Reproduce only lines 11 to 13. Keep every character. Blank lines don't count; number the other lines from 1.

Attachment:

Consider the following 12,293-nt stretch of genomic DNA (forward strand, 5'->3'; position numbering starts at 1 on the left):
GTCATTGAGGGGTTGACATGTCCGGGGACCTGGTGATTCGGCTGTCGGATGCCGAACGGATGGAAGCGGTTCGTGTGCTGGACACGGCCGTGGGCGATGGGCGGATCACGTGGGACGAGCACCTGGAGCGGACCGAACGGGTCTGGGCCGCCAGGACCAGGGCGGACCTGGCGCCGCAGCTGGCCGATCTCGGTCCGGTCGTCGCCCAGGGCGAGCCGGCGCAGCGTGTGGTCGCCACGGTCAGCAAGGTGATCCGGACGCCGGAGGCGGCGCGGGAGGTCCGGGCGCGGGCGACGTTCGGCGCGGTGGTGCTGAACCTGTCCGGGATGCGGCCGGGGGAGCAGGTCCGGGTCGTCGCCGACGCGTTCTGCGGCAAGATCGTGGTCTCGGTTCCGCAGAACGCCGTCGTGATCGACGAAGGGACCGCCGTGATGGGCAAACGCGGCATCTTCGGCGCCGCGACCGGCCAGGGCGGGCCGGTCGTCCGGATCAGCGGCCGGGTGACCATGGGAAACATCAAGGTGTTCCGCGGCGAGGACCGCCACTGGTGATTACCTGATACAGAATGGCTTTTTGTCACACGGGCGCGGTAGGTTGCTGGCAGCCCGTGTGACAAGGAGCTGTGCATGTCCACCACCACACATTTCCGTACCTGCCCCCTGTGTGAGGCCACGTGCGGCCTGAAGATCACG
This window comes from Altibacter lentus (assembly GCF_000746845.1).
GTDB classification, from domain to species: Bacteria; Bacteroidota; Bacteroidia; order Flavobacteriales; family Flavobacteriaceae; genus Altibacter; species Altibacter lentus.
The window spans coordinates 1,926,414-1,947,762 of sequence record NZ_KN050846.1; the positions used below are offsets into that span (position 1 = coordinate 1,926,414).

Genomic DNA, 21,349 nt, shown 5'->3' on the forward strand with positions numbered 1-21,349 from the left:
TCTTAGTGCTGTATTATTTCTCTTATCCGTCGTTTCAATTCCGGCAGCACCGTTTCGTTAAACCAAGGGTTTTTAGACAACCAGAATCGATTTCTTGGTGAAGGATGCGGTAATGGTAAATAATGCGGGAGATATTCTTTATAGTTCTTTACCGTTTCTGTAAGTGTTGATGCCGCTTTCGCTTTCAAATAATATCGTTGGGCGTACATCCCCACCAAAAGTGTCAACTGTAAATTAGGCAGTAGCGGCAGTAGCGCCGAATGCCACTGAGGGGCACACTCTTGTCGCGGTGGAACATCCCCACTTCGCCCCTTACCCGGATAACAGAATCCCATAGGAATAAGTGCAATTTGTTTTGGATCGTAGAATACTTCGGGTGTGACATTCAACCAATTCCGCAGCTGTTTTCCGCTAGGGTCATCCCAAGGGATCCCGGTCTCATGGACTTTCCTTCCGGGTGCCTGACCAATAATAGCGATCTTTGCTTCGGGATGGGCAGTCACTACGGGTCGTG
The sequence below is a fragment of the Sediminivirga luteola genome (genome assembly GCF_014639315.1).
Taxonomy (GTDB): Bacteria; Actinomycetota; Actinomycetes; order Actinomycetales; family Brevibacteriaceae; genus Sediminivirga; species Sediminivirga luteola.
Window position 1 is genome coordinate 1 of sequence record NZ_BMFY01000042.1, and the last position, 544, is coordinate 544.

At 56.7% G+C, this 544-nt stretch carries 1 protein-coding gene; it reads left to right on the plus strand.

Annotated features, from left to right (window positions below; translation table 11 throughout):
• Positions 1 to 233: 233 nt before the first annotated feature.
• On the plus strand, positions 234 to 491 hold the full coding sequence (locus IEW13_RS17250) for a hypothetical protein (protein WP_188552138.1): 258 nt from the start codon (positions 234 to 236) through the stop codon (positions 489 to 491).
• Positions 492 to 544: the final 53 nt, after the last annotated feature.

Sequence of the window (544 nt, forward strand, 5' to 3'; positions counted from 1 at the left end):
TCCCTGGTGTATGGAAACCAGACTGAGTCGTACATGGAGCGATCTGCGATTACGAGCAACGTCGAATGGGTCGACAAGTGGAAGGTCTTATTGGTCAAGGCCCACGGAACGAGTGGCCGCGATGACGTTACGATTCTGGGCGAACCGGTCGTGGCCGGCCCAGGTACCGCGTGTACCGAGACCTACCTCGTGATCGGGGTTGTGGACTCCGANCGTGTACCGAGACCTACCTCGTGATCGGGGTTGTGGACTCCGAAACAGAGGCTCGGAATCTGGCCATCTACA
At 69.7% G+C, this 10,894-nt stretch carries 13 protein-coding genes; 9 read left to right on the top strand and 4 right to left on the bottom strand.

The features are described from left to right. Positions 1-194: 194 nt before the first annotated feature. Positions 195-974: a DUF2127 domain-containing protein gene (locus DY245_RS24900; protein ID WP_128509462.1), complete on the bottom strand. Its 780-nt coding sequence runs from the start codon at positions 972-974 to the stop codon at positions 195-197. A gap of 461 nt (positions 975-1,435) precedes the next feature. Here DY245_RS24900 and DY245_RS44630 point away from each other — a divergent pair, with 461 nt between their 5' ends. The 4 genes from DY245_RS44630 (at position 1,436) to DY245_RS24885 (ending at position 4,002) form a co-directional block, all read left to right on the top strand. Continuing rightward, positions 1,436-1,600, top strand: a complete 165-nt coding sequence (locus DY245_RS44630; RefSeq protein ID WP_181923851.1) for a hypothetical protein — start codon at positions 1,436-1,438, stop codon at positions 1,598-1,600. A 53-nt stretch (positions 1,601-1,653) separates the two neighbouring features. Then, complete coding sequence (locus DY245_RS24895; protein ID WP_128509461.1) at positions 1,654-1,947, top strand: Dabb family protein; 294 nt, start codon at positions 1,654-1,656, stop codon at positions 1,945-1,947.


At 56.7% G+C, this 544-nt stretch carries 1 protein-coding gene; it reads left to right on the plus strand.

Annotated features, from left to right (window positions below; translation table 11 throughout):
• Positions 1 to 233: 233 nt before the first annotated feature.